After graduating, I moved to New York City. Up until this point, I associated Judaism with camp and my fraternity, and they both felt like things I had grown out of. Friends from my fraternity lived in Murray Hill, a neighborhood known for its college bars, button-down shirts and excessive hair product. In my mind, that’s what “being Jewish” meant, so I disassociated. I skipped out on going home for the holidays. I had become something worse than a self-hating Jew: a non-identifying Jew.

My perspective changed when I started writing and performing comedy. In researching its history, I learned about the Borscht Belt and comedy’s Jewish roots. It was the first time I connected my habits of teasing and self-deprecating, personality traits I expanded into stand-up, to my Jewish DNA. I realized it was these behaviors that connected me to my friends at camp and the fraternity. Comedy was my first intellectual connection to Judaism, a way of understanding how my brain worked in a Jewish way.

When I moved to Los Angeles, I learned about another “free trip to Israel” program in the most Jewish way possible: from my mother. The program was different than Birthright. There was an educational component: 10 weeks of classes at a yeshiva, a Jewish school, consisting of lectures and private learning. There were also social activities, like Shabbat dinners and BBQs.

I was hesitant and skeptical, attempting to find the program’s ulterior motive. Isn’t Birthright the only free trip to Israel? What’s this program really about? Scientology? How long until I’m an OT Level III?

After 10 weeks of classes with 30 or so other Jewish 20-somethings, we went to Israel. As an ode to my favorite scene in The Rules of Attraction, I’ll quickly summarize: repelling, Jeep rides, hiking, shawarma, falafel, sweating, a mikvah, dancing, dancing while sweating, sweating while not dancing, drawing on an Orthodox woman’s wig holder, Rabbi Michael Jordan, techno boat cruise, ATVs, studying Torah, selfies at the Wall, selfies overlooking Jerusalem, more selfies than I’m comfortable with, more falafel and shawarma than I’m comfortable with, Shabbat, l’chaims, paintball, bruises from paintball, more pictures with Israeli soldiers’ guns, waterfalls, Holocaust museum, tombs, camel rides, shawarma, falafel…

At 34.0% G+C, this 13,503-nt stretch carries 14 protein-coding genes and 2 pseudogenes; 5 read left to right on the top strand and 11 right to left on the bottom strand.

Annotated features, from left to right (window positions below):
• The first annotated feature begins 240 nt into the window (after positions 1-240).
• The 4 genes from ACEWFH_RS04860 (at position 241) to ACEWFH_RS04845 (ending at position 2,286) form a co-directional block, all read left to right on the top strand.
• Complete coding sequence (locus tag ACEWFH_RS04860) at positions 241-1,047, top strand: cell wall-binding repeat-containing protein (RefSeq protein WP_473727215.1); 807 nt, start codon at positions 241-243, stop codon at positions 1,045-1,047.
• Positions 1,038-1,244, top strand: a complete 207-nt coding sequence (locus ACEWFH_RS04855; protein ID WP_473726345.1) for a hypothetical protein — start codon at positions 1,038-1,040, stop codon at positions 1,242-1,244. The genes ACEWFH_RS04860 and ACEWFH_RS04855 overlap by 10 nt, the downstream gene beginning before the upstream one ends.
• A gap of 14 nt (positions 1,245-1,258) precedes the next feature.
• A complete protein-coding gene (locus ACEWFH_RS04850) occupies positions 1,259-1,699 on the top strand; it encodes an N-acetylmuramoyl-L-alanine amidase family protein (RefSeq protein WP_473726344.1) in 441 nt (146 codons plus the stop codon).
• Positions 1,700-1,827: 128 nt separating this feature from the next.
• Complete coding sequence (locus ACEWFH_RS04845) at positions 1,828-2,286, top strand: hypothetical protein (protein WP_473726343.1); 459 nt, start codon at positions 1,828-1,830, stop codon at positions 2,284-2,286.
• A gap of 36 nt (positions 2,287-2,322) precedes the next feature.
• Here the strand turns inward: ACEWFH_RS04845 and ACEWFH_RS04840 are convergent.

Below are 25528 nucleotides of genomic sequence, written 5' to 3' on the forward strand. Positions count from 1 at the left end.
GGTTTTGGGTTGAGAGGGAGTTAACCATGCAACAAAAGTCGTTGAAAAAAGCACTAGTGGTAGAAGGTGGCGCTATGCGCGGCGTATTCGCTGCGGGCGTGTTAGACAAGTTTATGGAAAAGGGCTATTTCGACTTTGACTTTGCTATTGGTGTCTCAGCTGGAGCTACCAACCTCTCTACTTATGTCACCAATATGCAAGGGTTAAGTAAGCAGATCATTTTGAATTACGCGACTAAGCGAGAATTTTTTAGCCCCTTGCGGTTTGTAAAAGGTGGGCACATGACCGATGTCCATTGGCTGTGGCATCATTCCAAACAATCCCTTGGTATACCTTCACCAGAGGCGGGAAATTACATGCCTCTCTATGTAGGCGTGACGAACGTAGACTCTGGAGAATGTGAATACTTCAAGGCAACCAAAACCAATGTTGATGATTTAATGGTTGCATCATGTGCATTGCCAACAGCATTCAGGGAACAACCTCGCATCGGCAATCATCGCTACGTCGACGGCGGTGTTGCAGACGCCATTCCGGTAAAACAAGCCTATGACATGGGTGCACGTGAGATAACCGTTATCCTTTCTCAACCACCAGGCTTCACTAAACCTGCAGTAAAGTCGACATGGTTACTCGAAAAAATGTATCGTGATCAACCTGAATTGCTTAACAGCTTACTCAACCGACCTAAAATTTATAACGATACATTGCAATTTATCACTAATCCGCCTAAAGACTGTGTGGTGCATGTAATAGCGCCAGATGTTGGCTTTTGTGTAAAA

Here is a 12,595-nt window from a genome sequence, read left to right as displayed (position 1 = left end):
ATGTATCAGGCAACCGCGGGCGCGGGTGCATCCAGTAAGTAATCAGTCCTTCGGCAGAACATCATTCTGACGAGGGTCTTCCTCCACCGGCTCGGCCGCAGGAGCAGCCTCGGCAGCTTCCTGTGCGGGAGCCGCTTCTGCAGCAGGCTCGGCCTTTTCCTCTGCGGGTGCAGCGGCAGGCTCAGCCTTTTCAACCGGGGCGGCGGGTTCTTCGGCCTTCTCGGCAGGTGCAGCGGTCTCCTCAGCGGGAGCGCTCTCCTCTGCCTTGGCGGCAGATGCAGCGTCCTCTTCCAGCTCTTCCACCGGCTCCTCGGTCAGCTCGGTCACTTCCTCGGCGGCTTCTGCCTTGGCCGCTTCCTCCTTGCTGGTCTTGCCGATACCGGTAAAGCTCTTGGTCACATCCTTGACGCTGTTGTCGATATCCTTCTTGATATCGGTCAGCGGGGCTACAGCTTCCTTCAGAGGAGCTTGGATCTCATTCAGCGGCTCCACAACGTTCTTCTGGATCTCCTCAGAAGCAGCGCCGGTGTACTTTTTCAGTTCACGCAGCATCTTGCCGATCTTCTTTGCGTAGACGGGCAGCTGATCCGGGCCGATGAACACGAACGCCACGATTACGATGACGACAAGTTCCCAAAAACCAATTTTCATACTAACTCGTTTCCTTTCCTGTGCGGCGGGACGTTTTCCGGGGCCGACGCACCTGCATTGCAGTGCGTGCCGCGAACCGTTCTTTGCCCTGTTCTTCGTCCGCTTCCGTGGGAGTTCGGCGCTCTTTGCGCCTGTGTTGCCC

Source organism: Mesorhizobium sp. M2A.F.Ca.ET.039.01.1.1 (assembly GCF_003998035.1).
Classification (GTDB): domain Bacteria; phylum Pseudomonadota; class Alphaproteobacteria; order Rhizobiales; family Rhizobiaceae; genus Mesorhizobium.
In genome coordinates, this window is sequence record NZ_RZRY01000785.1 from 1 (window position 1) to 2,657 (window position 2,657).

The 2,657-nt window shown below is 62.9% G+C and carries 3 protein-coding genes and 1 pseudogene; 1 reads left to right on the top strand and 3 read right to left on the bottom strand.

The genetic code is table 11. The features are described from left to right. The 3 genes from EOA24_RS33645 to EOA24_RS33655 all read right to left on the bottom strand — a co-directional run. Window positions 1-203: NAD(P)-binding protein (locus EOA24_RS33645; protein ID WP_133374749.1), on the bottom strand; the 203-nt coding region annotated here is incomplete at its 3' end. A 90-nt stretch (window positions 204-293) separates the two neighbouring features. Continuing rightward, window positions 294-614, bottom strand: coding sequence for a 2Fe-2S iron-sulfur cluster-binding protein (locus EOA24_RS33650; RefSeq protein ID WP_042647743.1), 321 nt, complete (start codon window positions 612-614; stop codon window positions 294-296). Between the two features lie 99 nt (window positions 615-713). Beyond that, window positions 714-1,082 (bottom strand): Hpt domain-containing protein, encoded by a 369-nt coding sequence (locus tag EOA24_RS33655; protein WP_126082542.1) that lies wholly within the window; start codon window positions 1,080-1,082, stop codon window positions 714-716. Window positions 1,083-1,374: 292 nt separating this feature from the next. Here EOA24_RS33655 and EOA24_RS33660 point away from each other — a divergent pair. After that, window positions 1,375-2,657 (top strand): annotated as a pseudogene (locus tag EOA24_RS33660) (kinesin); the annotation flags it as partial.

Although I had warned myself eight years earlier about returning to Israel, I’m glad that I did. The trip helped me learn the history of Judaism and the formation of the religion. It helped me understand the plight, struggles, survival and victories of the Jewish people. It helped me appreciate why Israel, a Jewish state, exists and thrives. It helped me realize that millions of people have died and suffered so I could live the life I live today and enjoy a trip to Israel where I’d overeat fried balls of chickpeas.

Did the trip make me more Jewish? On a Jewish scale of 0 to 10, 0 being Bill O’Reilly and 10 being the hypothetical love child of Barbra Streisand and Woody Allen, I netted out at about Drake. So, no, I don’t think the trip made me more Jewish. But the trip did help me accept the Jewish person I already was.

More importantly, it helped equip me with the most important Jewish trait of all: pride.

“During your journey as a Jew, what was your single greatest moment of doubt?”

That was the second question I asked Rabbi Michael Jordan, and the question the other rabbi thought he may not answer in front of people.

I was hoping for a moment of vulnerability, a chink in his Jewish armor, an anecdote of the time he almost, ever so briefly, even for a split-second, doubted God.

That’s not what I got. Rabbi Michael Jordan never doubted God.

My biggest struggle with Judaism, or any monotheistic religion, is the belief in God. I’m not there, and I’m not sure I ever will be. But for me, to deny Judaism for this reason alone is missing the point. Judaism and its history is part of who I am, and allows me to be part of something bigger than myself.

Rabbi Michael Jordan’s answers resonated with me not because I agreed (I would draw the assailant, hopefully flattering him enough to make sure he put down the gun, and I’m constantly doubting not just God, but everything), but because I saw him as a counterpoint to my former self.

For most of my life, Judaism meant nothing to me. To him, it was worth dying for.

The Jews are called the “Chosen People,” but I never felt chosen. I wasn’t able to accept myself as a Jew until I chose Judaism.

I don’t know what my future as a Jew looks like. I don’t think I’ll join the ranks of Rabbi Michael Jordan, even if I do like the idea of being Rabbi Scottie Pippen.

What I do know is Judaism will be a part of my future, now that I understand how it was a part of my past.

P.S. Don’t believe his lies.